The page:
I have been asked to say a few words to mark your graduation. First, congratulations on attaining your honours degree!
Secondly, although I have no particular words of wit or wisdom to pass on to you, I do think it is important, whatever your career aspirations may be going forward, to keep in mind the enduring things you learned in the past four years and I’m not referring to the law! That changes and, of course, you have mastered the art of updating and expanding your legal knowledge. What I am talking about are the skills and characteristics you evidenced and developed throughout your studies. For example: how to remain objective when considering the subjective and conflicting views of others; showing resilience when the going gets tough; and your ability to reflect on the best approach to problem/solution scenarios when faced with various alternatives. Such attributes and many others will remain with you when current legal knowledge fades or falls in to desuetude.
It will come as no surprise to you that I have chosen to quote Lord Denning in closing. The undernoted passages come from his book The Discipline of Law (1979). The first provides advice re critical thinking and communication. The second sees his Lordship discuss the Doctrine of Precedent. His approach to this doctrine, you will recall, was considered unorthodox and the Court of Appeal reversed many of his early judgments. He was often accused of being a ‘free-thinker’! However, several of his dissenting judgments were subsequently adopted by the senior courts. The thrust of his argument is that ‘justice’ should not be hidebound by precedent if logic dictates adherence to the conventional approach would lead to an unjust outcome.
I will leave up to you to judge whether his words provide a modicum of wit and/or wisdom that you will find of any practical use anon in your chosen profession, legal or otherwise!
“To succeed [in the profession of law], you must seek to cultivate command of language. Words are the [lawyer’s] tools of trade...The reason words are so important is because words are the vehicle of thought. When you are working out a problem on your own – at your desk or walking home –you think in words, not symbols or numbers...If others find it difficult to understand you it will often be because you have not cleared your own mind on it. Obscurity in thought inexorably leads to obscurity in language.”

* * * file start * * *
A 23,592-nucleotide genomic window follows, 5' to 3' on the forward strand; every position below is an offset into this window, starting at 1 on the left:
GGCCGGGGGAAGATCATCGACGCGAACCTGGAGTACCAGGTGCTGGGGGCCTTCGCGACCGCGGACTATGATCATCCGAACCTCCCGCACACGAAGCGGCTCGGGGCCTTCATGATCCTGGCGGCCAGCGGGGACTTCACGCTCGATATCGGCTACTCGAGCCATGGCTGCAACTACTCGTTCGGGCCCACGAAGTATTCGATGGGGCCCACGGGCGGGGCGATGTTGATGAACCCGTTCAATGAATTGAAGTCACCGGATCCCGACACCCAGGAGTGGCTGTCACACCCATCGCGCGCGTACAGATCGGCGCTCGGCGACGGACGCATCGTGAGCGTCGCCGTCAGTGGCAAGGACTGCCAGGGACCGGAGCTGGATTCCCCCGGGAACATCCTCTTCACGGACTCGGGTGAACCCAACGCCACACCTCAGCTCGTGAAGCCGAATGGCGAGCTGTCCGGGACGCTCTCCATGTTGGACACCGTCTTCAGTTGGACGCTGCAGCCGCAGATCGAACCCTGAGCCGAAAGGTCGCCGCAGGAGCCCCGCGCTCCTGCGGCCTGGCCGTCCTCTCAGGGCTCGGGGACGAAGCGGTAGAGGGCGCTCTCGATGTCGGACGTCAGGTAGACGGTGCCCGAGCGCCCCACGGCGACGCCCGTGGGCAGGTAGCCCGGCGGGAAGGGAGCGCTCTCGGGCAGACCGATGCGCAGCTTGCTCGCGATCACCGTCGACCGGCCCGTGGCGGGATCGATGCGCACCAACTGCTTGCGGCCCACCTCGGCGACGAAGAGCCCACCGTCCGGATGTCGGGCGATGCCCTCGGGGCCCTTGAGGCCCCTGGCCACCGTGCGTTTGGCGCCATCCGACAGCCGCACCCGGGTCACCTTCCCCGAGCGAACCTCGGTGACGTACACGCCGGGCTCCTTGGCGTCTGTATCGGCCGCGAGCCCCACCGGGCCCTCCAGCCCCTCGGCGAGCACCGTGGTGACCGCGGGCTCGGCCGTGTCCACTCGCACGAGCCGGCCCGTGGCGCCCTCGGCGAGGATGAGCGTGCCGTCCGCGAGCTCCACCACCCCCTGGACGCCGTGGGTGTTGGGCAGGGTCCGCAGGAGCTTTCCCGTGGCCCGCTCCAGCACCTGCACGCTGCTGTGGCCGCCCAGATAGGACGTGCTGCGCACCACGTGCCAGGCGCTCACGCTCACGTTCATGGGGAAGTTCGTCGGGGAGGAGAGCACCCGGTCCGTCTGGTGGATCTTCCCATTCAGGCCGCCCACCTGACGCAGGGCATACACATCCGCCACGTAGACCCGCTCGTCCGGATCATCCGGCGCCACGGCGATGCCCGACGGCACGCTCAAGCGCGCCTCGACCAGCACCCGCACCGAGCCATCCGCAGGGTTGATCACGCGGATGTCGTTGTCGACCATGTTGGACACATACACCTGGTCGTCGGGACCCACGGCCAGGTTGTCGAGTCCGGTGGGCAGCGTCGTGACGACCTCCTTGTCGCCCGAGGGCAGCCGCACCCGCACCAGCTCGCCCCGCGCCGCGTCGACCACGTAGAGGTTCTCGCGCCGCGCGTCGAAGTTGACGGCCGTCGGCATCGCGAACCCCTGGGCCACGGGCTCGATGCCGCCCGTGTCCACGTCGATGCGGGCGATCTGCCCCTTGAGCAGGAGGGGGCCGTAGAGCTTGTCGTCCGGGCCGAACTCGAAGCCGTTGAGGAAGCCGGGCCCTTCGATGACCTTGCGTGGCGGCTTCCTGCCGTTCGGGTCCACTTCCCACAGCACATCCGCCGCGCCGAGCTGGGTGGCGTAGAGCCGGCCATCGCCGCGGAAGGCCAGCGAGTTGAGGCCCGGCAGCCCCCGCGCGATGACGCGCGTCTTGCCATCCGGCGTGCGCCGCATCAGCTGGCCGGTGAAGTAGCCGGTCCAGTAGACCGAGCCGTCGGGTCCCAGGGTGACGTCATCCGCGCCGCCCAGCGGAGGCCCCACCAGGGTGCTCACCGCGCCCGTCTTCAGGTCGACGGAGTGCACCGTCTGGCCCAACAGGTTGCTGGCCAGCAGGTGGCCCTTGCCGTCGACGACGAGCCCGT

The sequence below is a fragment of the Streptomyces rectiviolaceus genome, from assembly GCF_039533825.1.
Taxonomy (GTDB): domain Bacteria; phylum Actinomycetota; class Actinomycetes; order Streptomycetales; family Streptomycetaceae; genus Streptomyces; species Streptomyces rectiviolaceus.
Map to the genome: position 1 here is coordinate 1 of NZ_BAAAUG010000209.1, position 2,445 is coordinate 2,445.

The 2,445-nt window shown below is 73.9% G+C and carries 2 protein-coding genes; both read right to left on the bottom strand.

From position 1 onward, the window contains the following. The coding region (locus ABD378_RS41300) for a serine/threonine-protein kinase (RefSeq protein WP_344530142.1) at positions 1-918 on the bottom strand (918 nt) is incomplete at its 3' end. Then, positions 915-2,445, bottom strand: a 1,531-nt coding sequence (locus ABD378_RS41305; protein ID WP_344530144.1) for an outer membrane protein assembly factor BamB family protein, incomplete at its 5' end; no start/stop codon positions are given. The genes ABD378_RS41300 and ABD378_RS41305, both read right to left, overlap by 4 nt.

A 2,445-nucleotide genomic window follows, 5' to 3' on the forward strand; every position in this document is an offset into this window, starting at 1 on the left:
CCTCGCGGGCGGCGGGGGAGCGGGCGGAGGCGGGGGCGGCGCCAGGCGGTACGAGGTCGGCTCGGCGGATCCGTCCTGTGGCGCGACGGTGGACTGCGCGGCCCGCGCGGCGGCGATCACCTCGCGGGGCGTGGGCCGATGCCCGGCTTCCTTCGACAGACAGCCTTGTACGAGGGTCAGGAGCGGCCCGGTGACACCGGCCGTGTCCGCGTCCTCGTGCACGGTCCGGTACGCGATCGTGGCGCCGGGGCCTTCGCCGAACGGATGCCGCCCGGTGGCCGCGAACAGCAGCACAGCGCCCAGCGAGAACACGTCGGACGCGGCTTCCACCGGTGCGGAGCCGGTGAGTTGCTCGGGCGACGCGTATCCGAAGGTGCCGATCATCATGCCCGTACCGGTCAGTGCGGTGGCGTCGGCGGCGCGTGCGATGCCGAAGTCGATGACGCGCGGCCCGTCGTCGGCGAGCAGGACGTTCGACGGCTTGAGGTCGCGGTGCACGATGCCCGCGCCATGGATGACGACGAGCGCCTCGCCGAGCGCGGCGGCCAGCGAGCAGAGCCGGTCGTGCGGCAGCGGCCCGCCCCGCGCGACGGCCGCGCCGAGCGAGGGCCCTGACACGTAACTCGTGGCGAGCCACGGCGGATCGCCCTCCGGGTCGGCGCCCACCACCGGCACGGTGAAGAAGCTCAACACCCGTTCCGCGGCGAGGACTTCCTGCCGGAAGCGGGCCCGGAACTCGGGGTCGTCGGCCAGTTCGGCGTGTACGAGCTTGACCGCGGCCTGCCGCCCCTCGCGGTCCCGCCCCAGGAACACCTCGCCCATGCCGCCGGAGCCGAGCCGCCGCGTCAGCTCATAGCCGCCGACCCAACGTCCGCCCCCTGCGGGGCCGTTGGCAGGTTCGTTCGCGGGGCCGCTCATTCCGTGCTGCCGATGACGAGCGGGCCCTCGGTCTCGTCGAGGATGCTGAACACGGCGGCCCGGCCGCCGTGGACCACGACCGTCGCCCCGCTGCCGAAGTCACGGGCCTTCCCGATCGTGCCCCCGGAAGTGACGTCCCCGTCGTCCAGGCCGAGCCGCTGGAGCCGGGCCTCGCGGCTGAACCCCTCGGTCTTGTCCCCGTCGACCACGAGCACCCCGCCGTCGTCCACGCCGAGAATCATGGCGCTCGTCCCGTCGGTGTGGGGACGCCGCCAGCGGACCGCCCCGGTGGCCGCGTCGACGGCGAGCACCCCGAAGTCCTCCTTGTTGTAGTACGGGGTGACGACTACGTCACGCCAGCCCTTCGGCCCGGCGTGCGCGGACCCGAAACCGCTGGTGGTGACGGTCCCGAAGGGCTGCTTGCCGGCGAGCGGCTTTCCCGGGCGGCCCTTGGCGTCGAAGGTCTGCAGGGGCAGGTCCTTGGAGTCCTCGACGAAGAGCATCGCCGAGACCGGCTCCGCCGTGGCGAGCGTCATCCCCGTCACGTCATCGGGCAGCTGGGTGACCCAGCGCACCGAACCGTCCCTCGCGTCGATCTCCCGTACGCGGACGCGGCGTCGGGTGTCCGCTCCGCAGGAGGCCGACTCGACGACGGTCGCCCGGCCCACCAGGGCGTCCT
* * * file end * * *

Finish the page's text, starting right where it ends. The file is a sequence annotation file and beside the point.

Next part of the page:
“Let it not be thought...that I am against the doctrine of precedent. I am not. All that I am against is its too rigid application...I would treat it as you would a path through the woods. You must follow it certainly, so as to reach your end. But you must not let the path become too overgrown. You must cut out the dead wood and trim off the side branches, else you will find yourself lost in thickets and brambles. My plea is simply to keep the path [to justice] clear of obstructions which would impede it.” 
Please keep in touch and let us know where you are and what you are doing in the future.
carpe diem et manere bene et prosperabitur!
Best wishes to you all,
It’s official. You’re now fully-fledged members of Abertay’s Alumni Network, a diverse and impactful community who live and work throughout the world and are proud to say they studied at Abertay University. Learn about how to stay in touch with Abertay and your Alumni Network after graduation.Find out more
We're extremely proud of every single one of our graduates. Learn more about what some of your fellow Alumni have gone on to do within their careers.
Ian graduated from our BSc (Hons) Criminology programme in 2009, and is now an IoT Practice Lead at Blackberry within their Security Services division.
My advice to all of you is, whilst times are uncertain, it’s important to plan your journey. Don’t be worried about taking detours as these will help you throughout your career.
A graduate from our BSc (Hons) Computer Games Technology programme in 2014, Valentin has covered a lot of ground since leaving Abertay. He's worked on games, apps and websites, and recently developed and launched his own product Thankbox.
You are the ones who can and should bring about the new ways of thinking and new ways of doing.
Claire graduated in 1995 from our BSc (Hons) Environmental Technology programme, and is currently Head of SHE, Occupational Health and Wellbeing @ BAE Systems Maritime – Naval Ships.
Don’t forget that it’s life’s changes and challenges that shape us and make us. Every challenge can be an opportunity, if you let it.
Gavin graduated in 2002 from our BSc (Hons) Sport Coaching and Development programme, and is currently the Head of Academy Coaching at Aberdeen Football Club.
Whatever you want to do, believe in yourself, work hard, be committed, be patient at times, don’t rush things, don’t cut corners, and go and look for people who are in the career that maybe you want to go on to achieve.
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